Common Sense is all too rare

Does anyone else feel like the world has become a very insane place? Looking at the things we debate about — considering the public policy our government pursues and thinking about the way we live our lives — it seems common sense is harder to find than fly shit in a pepper shaker.

I used to think common sense was just the collection of prejudices acquired by age 18 — the lessons learned from a childhood spent learning by trial and error. Actions speak louder than words. Two wrongs don’t make a right. Practice makes perfect. Don’t whittle toward yourself, or attempt to urinate against the wind. These are just a few of the homespun cliches that illustrate the virtues of plain, pragmatic dealing in thought and deed.

Of course, common sense is the most widely shared commodity in the world — for every man is convinced that he is well supplied with it, and quick to share of his “bounty” with others. In this, I suppose, I am no exception. But this sense that is so “common” is little more than seeing things as they are and doing things as they ought to be. It is, in an uncommon degree, what the world calls “wisdom.”

Take something as overwrought and controversial as abortion. I once saw a protestor holding a sign that read: “Don’t want an abortion, don’t get one!” Brilliant. Because, after all, babies just spontaneously appear inside a woman’s body. No, a pregnancy is the direct consequence of certain actions. As the father of five, I’m well-acquainted with the process. Thus, if you don’t want a baby right now, don’t follow the course of action that brings about conception without taking adequate preventative measures. If you never want a child, there’s procedures for that too. Killing the baby seems an absurd final solution for any woman, and something I’ve never understood. Not even on religious grounds, but from a purely humanistic perspective. If it’s wrong to kill people outside the womb, why isn’t it wrong to kill them inside the womb? What’s that you say? They’re not humans? Well, I don’t want to invoke Godwin’s Law here, but that’s the Nazi party line on Jews, Gypsies, Catholics, and pretty much anyone else NOT a Nazi. So, maybe you want to rethink that.

Speaking of needless killing, why can’t we figure out a reasonable compromise to gun control? An accord that respects the Constitution and personal liberty, while also limiting the potential for mass murder from the use of heavy weaponry. I don’t see how small arms and deer rifles are as much an issue as armor-piercing shells and the sort of weapons best used by SWAT teams and the military. Can someone explain the practical domestic uses of an AK-47, an AR-15, or a TEC-9? I grew up out in the backwoods of rural Rusk County, so I understand the uses and virtues of a reliable shotgun or sidearm. But why a gentleman landowner needs the same thing as a Fallujah night watchman…  I just don’t get it.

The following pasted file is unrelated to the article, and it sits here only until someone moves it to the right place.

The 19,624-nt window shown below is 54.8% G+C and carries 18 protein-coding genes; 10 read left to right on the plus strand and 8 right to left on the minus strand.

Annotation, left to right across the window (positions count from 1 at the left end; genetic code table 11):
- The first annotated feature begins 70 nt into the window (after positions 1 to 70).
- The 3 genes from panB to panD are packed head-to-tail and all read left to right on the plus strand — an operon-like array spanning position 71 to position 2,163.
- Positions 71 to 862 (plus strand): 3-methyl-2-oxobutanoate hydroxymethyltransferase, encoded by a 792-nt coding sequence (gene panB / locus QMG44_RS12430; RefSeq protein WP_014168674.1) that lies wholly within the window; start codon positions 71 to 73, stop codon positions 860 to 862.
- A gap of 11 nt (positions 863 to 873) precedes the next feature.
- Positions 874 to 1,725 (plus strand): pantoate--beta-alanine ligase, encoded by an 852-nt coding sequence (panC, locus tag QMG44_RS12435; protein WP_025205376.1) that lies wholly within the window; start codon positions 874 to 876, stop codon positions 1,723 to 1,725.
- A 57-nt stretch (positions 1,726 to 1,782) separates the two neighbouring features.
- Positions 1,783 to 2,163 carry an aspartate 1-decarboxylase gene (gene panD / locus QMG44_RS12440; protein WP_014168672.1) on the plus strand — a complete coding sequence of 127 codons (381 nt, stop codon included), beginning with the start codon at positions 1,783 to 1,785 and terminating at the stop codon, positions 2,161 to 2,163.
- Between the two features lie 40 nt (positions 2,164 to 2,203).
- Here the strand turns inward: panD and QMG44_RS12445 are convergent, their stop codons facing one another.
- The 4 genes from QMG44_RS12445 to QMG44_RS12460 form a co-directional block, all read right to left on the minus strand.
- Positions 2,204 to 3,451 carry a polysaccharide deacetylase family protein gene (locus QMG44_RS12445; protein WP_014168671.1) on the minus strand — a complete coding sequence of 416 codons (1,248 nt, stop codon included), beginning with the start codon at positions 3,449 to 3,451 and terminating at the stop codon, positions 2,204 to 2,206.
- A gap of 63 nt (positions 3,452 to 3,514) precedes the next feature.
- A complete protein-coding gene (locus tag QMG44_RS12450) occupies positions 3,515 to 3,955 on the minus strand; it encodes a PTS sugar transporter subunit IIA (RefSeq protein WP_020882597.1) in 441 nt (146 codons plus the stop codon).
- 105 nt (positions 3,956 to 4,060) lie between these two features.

Another hot-button issue in our society right now is gay marriage. Not the matter itself, but strange illogical outworkings that have nothing to do with marriage itself. A photographer being sued for refusing to serve a gay couple, a baker being sued over not making a cake for a gay wedding. Maybe it’s just my own libertarian economic views coming through, but I’m of the mind that any private business should be free to refuse service to any customer they wish. That means gay photographers can refuse to shoot straight weddings. Democrat bakers can refuse to cater a Republican function. If Aggies and Longhorns can refuse to play football on Thanksgiving, I don’t see what’s so reprehensible about private businesses refusing to trade with private citizens. This is America, let the market sort it out. If people think Company A is wrong for excluding a certain demographic, let them punish that company with their wallets. It’s not about Christians or Conservatives (or Conservative Christians), but Americans in general.

On the subject of religion, when did the free expression of faith by individuals or groups become something so terrifying? Yes, I understand not everyone shares my beliefs, and I’m okay with that. But I am a part of the Judeo-Christian tradition whose thread weaves its way throughout the span of what we call Western Civilization. The philosophical justification of our pluralistic society — as well as our due process of law — is built upon the Classical Christian paradigm. Thus, it is wholly reasonable to erect monuments honoring and celebrating that heritage. The United States does not have a cultural legacy of celebrating the teachings of the “Flying Spaghetti Monster” or “Baphomet.” Neither elected officials nor criminal witnesses swear-in upon a copy of the “Origin of the Species.” It is not “Nature” that endows us with “certain unalienable rights,” but our Creator. Let’s lose some of the ideological handcuffs of political correctness and let the chips fall where they may. When radical atheism manages to build an empire that survives at least a century (see: Soviet Union, Khmer Rouge) without murdering its citizens (see: China, North Korea), then maybe we’ll see about sculpting some marble pillars.

It is the obvious that’s so difficult to see most of the time. People like to say something is “as plain as the nose on your face,” but how much of the nose on your face can you actually see…  unless someone else holds a mirror up to you?

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